Verizon Drops New DSL Fees
Verizon's decision comes after, on Friday, receiving a "letter of inquiry" from the Federal Communications Commission (FCC) asking for an explanation of the charges. (See FCC's Martin 'Furious' Over New DSL Fees.)
Verizon was given 20 days to respond, and said Monday it intended to answer the FCC's questions, but apparently decided soon after to dispense with the fees altogether. (See Verizon Blames New Fees on 'Naked' Users.)
"It’s in response to customer comments,” says Verizon spokeswoman Bobbi Henson of the reason for her company’s decision. Asked how many customers actually complained, Henson says “It’s not so much about the volume of the customer comments, but rather about what we feel is generally best for our customers.”
Henson declined to comment on whether Verizon’s decision is the direct result of pressure applied by the FCC.
"Consumers should receive the benefits of the Commission's action last summer to remove regulations imposed on DSL service,” FCC chairman Kevin Martin said in a statement today. “The continued deployment of broadband at affordable prices for consumers remains my top priority as chairman." Verizon's Henson says only a few Verizon customers actually paid the fee since it starting showing up on customers' bills Saturday. She says the ones who did will receive a credit.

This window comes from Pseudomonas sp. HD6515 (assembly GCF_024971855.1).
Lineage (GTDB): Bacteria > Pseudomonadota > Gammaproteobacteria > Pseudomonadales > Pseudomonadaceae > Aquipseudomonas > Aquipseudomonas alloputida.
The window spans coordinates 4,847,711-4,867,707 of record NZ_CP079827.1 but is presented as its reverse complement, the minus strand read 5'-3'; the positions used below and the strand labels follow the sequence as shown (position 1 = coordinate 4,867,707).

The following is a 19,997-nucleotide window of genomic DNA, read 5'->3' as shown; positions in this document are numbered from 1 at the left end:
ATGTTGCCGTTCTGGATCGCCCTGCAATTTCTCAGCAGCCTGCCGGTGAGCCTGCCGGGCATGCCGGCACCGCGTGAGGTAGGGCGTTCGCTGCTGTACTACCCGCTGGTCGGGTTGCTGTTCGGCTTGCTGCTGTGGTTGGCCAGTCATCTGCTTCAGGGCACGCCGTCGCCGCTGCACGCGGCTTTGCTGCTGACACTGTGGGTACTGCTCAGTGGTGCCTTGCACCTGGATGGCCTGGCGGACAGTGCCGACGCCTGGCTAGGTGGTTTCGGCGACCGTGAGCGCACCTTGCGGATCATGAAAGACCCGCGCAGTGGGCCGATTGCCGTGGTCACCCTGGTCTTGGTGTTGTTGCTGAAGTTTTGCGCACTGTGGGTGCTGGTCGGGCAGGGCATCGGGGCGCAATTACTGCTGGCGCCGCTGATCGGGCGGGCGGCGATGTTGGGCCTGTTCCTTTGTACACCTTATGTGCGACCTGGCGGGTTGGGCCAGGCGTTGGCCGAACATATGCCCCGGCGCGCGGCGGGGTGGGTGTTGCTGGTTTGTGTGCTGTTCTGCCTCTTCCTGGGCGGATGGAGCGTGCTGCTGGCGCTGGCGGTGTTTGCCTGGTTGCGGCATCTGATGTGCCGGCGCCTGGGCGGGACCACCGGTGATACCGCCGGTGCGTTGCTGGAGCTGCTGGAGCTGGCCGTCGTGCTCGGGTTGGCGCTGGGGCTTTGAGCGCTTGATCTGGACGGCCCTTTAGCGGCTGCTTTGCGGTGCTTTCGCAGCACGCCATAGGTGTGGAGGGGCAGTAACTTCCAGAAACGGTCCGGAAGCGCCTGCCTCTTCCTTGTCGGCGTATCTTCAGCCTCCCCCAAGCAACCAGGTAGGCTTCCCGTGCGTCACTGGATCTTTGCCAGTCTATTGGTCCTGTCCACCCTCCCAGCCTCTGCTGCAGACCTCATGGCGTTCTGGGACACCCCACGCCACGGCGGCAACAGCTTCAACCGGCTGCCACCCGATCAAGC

Both Verizon and BellSouth Corp. (NYSE: BLS) in August were relieved of collecting Universal Services Fund (USF) fees from DSL customers, which would have meant a real reduction in what consumers pay for DSL service.
The carriers instead tacked on new fees almost identical in price to the old USF fees -- $1.25 a month for lower-speed DSL customers and $2.83 for high-speed customers. The move appeared to many as an attempt by the two to allow the carriers to collect more DSL revenues while their subscribers' bills stayed about the same.
BellSouth agreed to drop its fees last Friday after discussions with FCC staffers.
Verizon explained last week that the new fees stem from the company's "naked DSL" users, which buy broadband but not phone service from Verizon.
— Mark Sullivan, Naked Reporter, Light Reading